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Kaiser Therapists Say Patient Neglect Compels Them to Strike

Her patients are waiting months for therapy. ‘This strike is not about money,’ says Sacramento therapist Jane Kostka.




“We need to see our patients at a frequency that helps our patients actually get better,” says Jane Kostka, a Sacramento psychiatric social worker who is one of more than 2,000 Kaiser Permanente mental health care workers in Northern California who began an open-ended strike on Monday, Aug. 15. The workers, members of the National Union of Healthcare Workers, say that understaffing at Kaiser is so severe that it makes it impossible to properly care for patients. Among their claims: 

  • Short-staffing means patients must wait four to eight weeks to see a therapist.
  • Therapists are leaving Kaiser in great numbers due to the overload of cases, compounding the shortage.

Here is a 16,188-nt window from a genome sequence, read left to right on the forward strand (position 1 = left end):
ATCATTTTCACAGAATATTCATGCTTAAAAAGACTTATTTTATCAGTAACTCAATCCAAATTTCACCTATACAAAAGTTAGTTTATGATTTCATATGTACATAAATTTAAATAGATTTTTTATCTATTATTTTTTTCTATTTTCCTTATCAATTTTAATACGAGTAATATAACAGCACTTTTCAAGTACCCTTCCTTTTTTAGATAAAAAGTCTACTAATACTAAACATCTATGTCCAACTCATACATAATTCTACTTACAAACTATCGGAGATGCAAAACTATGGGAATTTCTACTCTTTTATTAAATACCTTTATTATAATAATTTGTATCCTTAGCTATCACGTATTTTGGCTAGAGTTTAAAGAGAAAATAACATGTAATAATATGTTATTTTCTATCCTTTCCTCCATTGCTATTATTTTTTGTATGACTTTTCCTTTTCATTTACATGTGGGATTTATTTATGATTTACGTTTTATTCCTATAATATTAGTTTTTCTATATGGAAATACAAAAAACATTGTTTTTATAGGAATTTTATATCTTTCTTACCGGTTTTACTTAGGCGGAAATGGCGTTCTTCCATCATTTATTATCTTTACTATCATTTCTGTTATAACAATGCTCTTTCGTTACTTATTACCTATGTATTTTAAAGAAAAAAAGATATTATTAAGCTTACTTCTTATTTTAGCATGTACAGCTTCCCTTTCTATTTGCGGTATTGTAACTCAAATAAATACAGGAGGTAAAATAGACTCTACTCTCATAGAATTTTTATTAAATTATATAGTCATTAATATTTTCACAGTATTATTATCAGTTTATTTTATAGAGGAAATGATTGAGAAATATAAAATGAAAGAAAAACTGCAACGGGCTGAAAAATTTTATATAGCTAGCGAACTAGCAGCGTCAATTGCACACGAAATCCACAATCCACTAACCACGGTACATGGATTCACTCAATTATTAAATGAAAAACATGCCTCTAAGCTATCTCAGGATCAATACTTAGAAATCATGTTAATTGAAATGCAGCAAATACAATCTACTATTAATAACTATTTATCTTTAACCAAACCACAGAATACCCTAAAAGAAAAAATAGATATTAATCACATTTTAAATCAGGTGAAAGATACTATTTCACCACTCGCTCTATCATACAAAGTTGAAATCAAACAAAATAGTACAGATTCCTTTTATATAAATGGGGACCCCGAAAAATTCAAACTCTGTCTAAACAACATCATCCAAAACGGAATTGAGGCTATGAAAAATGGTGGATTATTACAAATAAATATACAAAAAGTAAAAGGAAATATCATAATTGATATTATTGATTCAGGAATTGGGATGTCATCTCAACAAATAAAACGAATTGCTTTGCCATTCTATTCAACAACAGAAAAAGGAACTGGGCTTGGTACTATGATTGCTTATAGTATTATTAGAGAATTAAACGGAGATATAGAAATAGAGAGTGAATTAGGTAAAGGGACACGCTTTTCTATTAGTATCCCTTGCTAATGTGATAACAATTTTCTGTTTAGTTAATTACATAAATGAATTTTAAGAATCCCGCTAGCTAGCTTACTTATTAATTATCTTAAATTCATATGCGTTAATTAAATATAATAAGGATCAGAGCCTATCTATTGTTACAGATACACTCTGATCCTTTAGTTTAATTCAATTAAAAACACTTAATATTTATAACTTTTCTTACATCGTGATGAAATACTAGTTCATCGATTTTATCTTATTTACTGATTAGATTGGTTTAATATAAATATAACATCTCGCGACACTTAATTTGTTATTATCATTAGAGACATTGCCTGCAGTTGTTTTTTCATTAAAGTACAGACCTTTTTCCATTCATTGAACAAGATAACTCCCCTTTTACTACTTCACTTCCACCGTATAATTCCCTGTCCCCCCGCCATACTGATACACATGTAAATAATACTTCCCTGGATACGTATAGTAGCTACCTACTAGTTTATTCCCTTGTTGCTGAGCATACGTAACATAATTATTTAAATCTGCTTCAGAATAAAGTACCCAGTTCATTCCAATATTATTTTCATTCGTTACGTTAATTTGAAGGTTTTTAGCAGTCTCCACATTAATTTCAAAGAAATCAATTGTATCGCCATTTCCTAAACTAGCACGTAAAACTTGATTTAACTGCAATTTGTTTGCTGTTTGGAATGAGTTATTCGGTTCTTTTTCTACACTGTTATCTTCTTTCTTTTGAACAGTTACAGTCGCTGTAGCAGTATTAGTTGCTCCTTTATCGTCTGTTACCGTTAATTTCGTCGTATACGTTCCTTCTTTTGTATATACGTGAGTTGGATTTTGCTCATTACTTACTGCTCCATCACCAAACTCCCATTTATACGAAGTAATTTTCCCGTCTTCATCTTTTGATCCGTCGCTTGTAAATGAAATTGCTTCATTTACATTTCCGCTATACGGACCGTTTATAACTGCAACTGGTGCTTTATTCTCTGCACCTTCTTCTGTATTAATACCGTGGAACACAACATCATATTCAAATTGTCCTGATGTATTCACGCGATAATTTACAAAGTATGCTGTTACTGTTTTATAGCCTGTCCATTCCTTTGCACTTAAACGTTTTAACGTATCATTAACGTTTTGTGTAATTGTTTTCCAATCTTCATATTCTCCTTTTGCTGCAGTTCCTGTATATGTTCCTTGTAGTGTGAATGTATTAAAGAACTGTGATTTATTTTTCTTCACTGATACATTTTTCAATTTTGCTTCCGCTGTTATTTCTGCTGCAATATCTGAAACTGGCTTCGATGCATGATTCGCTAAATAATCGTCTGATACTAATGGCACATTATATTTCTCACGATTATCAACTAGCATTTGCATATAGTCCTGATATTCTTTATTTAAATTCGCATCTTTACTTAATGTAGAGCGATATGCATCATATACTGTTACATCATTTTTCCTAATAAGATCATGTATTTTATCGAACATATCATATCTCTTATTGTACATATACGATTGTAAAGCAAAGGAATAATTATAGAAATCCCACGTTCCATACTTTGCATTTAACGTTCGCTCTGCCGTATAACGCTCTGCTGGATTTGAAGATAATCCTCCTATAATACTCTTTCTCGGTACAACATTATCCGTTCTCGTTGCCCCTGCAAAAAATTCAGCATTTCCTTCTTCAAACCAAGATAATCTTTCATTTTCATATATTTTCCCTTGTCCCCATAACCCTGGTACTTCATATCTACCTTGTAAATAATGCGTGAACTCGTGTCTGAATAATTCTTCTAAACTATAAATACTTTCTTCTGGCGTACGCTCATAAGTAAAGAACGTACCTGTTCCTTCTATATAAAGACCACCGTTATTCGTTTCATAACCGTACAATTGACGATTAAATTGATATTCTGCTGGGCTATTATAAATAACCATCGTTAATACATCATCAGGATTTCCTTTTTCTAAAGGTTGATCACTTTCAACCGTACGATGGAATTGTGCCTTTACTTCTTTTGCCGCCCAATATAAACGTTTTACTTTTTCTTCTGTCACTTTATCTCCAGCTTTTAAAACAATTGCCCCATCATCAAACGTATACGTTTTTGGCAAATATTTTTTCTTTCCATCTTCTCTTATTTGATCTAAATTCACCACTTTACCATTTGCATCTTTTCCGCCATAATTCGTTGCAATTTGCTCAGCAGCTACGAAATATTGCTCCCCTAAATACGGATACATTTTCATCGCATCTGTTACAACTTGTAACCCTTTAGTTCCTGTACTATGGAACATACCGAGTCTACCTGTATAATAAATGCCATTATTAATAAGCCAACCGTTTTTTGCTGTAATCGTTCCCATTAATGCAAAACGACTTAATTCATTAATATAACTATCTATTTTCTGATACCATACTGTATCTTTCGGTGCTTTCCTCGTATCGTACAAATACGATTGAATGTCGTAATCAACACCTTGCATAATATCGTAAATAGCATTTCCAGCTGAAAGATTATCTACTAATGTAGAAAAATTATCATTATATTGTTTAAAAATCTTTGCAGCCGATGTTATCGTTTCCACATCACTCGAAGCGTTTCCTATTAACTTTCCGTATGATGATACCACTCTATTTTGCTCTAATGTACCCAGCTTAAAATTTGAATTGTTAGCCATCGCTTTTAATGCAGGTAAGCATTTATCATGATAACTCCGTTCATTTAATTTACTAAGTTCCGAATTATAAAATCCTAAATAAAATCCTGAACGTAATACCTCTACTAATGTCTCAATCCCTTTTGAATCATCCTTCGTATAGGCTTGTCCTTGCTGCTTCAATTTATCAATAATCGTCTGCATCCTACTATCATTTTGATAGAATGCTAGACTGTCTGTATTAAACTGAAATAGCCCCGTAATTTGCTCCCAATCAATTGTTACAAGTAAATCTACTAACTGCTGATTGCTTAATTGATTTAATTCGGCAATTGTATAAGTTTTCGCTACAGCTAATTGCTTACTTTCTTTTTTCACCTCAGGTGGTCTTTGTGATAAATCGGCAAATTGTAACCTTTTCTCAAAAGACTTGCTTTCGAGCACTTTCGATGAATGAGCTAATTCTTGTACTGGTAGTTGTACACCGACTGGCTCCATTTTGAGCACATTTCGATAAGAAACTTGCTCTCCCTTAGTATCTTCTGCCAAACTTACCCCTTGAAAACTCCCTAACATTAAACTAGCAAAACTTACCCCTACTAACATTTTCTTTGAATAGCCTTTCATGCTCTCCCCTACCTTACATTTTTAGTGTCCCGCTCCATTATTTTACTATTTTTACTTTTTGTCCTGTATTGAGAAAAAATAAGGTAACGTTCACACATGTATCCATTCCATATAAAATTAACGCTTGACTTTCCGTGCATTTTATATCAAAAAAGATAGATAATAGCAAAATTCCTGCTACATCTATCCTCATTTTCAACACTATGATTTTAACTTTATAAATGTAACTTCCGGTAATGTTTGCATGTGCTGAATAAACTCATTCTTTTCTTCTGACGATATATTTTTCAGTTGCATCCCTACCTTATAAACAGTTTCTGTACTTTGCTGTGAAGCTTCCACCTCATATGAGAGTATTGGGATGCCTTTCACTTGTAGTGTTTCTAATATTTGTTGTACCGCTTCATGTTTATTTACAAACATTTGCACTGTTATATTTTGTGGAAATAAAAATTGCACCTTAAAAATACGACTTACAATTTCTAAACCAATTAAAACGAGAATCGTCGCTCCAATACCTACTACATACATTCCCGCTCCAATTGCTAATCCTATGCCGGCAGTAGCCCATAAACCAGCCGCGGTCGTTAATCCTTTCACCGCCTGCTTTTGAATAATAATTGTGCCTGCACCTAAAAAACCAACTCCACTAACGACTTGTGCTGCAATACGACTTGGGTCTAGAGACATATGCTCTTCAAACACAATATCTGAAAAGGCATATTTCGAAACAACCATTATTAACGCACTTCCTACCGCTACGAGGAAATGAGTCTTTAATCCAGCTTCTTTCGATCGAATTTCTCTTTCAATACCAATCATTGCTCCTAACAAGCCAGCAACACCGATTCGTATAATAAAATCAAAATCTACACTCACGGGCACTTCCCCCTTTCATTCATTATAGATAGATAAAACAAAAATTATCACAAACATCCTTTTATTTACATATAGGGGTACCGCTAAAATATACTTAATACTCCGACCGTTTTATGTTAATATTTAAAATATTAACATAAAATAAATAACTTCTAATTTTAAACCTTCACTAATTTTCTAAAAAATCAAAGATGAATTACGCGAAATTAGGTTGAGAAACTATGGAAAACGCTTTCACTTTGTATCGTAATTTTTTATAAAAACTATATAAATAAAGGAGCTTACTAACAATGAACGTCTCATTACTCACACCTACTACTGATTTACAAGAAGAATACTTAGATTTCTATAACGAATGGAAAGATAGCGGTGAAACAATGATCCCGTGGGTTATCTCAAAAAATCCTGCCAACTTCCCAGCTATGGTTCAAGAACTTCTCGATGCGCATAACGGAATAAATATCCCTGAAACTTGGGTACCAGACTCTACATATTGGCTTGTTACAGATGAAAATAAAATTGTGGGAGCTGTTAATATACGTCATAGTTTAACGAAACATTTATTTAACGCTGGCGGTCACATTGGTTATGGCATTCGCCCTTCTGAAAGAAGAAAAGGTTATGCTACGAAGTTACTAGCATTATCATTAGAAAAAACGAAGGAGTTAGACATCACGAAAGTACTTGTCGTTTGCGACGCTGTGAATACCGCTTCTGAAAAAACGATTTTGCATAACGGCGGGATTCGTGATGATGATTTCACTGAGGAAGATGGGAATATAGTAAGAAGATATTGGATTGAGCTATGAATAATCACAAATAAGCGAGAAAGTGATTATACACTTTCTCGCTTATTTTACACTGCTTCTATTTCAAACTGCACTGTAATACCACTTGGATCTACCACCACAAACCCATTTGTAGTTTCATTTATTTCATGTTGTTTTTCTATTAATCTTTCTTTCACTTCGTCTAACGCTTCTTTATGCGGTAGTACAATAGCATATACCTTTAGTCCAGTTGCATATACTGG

• Their main demand is that Kaiser increase staffing to shorten patient wait times.

Kaiser told Capital & Main in a statement that it is “committed to bargaining in good faith to reach a fair and equitable agreement that is good for our therapists and our patients.” 

Kostka told Capital & Main that she is striking because she believes Kaiser’s dearth of therapy appointments is unbearable for both patients and practitioners — and violates state law. As the strike continues, Kostka will explain why the level of care provided by Kaiser must be increased. In this first installment, Kostka emphasized, “This strike is not about money.”

(Disclosure: NUHW is a financial supporter of this website.)

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